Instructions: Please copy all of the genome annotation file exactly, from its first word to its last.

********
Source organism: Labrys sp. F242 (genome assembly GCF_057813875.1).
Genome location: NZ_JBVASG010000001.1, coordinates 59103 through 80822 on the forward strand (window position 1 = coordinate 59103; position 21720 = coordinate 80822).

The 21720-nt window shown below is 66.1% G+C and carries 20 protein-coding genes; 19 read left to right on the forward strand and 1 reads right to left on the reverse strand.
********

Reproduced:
Source organism: Labrys sp. F242 (genome assembly GCF_057813875.1).
Genome location: NZ_JBVASG010000001.1, coordinates 59103 through 80822 on the forward strand (window position 1 = coordinate 59103; position 21720 = coordinate 80822).

The 21720-nt window shown below is 66.1% G+C and carries 20 protein-coding genes; 19 read left to right on the forward strand and 1 reads right to left on the reverse strand.